Citizens of Thoros give willingly to their friends and allies, and rarely require a trade or compensation. Deals in Thoros are often made by the exchange of "favors," small metal tokens depicting the mark of a trained master. Each favor is worth one simple task or common item from that master. Favors are hard to come by, and are usually given as a reward for a job well done.
    Spoiler: Garl
    Show
    Garl, the only above-ground colony, is divided into tribes and clans which roam about the surface, hunting and raiding as they please. In the center of their territory, to the west of most other colonies, lies a ruined castle, which serves as a yearly gathering place where all tribes come together to exchange knowledge and youths who are inclined for a different path than the tribe they are born into. The people of Garl are feared for their merciless outlook on life and their reckless lust for battle.
    The tribes of Garl are divided by totem animals, which represent primal aspects they wish to emulate. They honor ancestral and animal spirits in place of gods, though they believe in demons that would influence them to unnatural perversions and behaviors.
    Though they shy away from traditional methods of commerce, the warriors of Garl will occasionally trade the spoils of their victories with well-defended outsiders. Unarmed and inadequate caravans are normally raided and sacked, while stronger encampments meet a warmer welcome. Garlians are eager to trade for weapons, medicines, and any spiritually significant talismans that had been stolen from them.
    Ancestral fingerbones inscribed with family runes are a favorite source of luck and mystical power, and fetch a good price from the warriors of that family or tribe.
    Spoiler: Ro'kas
    Show
    Ro'kas, a cesspool of depravity on the border of the Great Plains and the Blackmire. The people of Ro'kas idolize their own nature, indulging in sin and misguided zeal so deeply that most other cultures loathe them.
    Most Ro'ka stand alone as unaligned and unaffiliated with any sub-sect or grouping, though they do value certain aspects of humanistic nature. Priests and petitioners undergo extensive self-mutilation in their perverse faith, and often gather into small cults of worshipers suffering though the same trials. Such cults are themed around their focus, such as Lust, Pride, and Wrath, and they share knowledge of their torments with those who follow their path. Ro'ka seek perfection in themselves, in order to emulate a great leader of their past who has now been elevated to a god-like status. Ro'ka believe in no common evils, though any force they themselves strongly oppose is regarded as a demon or evil in their sight.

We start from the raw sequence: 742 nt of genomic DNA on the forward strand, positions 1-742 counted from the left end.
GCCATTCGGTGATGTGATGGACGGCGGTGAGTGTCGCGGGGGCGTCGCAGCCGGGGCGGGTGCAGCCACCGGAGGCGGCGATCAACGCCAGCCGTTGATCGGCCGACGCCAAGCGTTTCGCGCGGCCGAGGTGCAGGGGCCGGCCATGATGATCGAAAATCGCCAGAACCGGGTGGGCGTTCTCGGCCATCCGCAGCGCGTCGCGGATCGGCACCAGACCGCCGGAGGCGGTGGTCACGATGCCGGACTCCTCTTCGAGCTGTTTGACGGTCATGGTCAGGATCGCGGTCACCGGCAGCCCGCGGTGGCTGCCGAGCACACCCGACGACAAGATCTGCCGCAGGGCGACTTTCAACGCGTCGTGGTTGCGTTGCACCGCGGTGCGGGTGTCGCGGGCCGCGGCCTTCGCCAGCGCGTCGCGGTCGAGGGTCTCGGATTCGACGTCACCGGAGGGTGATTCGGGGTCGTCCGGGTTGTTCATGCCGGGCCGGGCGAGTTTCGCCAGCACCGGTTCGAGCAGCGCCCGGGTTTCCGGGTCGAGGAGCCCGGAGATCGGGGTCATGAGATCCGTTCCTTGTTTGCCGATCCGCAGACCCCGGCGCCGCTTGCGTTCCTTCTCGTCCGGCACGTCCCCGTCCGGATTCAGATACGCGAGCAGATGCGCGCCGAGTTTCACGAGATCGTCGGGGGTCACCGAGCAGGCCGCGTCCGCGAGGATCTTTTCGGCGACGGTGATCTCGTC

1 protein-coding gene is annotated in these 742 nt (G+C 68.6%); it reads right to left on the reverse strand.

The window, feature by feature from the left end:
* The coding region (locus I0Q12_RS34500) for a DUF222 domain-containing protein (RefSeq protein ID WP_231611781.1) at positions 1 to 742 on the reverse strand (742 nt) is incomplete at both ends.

Spoiler: Seryn
    Show
    Seryn is the garden of hope, a vulnerable but well-liked community responsible for the production of most medicine and clean food. Situated underground in the Deepwood, their ceilings and structures are reinforced by the roots of the towering trees above.
    There is magic performed in Seryn which provides clean life for their trees and plants, though they refuse to share this energy with the other colonies. Because of their dependence on the medicine and healing of the thriving colony, the other settlements maintain good relations with Seryn, though some may plot to steal the source of their power. When Seryn is attacked, the other colonies are quick to rush to their defense, and Seryn often houses a small platoon of borrowed soldiers for this reason.
    Colonists in Seryn may follow any training they desire, though upon achieving appropriate rank in a vocation they earn a title respective to it. Such titles are often named for trees or plants (many of which they've never seen, but which live on in legend and herb-lore) such as Tigerlily (spellcraft), Sedar (architecture), and Blackthorne (apothecary). The great masters of Seryn often have a slew of such titles, and default to the moniker which denotes their favored vocation. They believe in a supreme deity of good who provides life and nourishment, and in a rival deity of evil who seeks to extinguish life with suffering and pain.
    Spoiler: Azhuri
    Show
    Azhuri is the citadel of law and order, located in the north-east portion of the Great Plains. Azhurites value social order and expectations above individual desires and gain; only through cooperation and unity have they survived for this long.
    Azhuri is home to the best library of magical resources, and as such derive most of their strength from spellcraft. Rituals are a product of Azhuri, which they've shared with the intellectuals of other colonies for a price.
    [I need a good idea for what sub-cultural affiliations Azhuri would have. I'm thinking they would be defined by career, and forced into their optimum career at adulthood. Similar to Thorian Devotions or Seryn Vocations, but they don't choose their path]
    Spoiler: Horvos
    Show